Men sexually abused in childhood 10 times more likely to contemplate suicide

December 19, 2008

Sexual abuse in childhood increases the risk of suicide in men by up to ten times, say researchers from the University of Bath. A recent study of Australian men has found that those who were sexually abused as children are more likely than women to contemplate taking their own lives.

Whilst gender and mental health problems are the most important risk factors for contemplating suicide, it is increasingly acknowledged that traumatic experiences such as childhood sexual abuse may be a significant risk factor.

Dr Patrick O'Leary and Professor Nick Gould from the University's Department of Social & Policy Sciences conducted a series of surveys and face-to-face interviews with men in a study funded by the University of South Australia. The findings have been published online in the peer-reviewed British Journal of Social Work.

They found that men who were sexually abused as children were up to ten times more likely to have suicidal tendencies; many of these men had not been clinically diagnosed as depressed.

Dr O'Leary said: "Childhood sexual abuse is an under-recognised problem in men - most of the studies exploring the link with suicide have been in women.

"Men are particularly vulnerable because they don't like to talk to others about their problems. It's difficult for anyone to come to terms with traumatic experiences such as childhood sexual abuse, but for men the stigma is worse because they don't tend to confide in their friends as much.

"Many suffer feelings of failure and isolation and think that it is a sign of weakness to discuss their past abuse with others. Men also tend to visit their doctors less frequently, so those who are at risk of suicide often slip under the radar of the healthcare system.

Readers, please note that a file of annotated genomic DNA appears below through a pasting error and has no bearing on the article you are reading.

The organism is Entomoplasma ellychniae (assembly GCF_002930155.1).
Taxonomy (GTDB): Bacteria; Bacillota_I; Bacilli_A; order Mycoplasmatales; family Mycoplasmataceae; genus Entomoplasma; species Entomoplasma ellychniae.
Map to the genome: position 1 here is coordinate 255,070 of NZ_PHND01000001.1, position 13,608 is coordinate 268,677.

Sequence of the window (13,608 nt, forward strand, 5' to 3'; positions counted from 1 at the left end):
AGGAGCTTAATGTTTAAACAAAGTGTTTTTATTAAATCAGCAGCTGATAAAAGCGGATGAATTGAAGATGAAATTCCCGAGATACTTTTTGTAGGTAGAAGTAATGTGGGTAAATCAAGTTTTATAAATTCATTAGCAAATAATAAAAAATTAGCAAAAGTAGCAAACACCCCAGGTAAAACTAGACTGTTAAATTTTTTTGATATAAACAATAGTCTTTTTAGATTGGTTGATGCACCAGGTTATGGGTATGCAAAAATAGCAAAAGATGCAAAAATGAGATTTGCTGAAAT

"Men are particularly vulnerable to suicide and are three and a half times more likely than women to end their own lives, with more than 2,000 men dying as a result of suicide in the UK each year. However it is estimated that for every suicide, there are between 20 and 25 failed attempts.

"We carried out the study in Australia, which shares a similar 'stiff upper lip' culture that we see in the UK. We're planning to do our next study in the UK to see if there are any differences."

Dr O'Leary suggested that lives could be potentially saved if abuse victims are identified earlier.

He explained: "The abuse that these men have suffered as children often sees them attempting to cope by suppressing the experience through substance abuse, alcohol abuse and obsessive behaviour, with many ending up in the criminal justice system.

"Greater awareness in the healthcare and criminal justice systems will help identify those who are at risk and give them treatment before it is too late."

Source: University of Bath

Explore further: Childhood spankings can lead to adult mental health problems

Related Stories

Childhood spankings can lead to adult mental health problems

November 2, 2017
Getting spanked as a child can lead to a host of mental health problems in adulthood, say University of Michigan researchers.

Child abuse affects brain wiring

September 25, 2017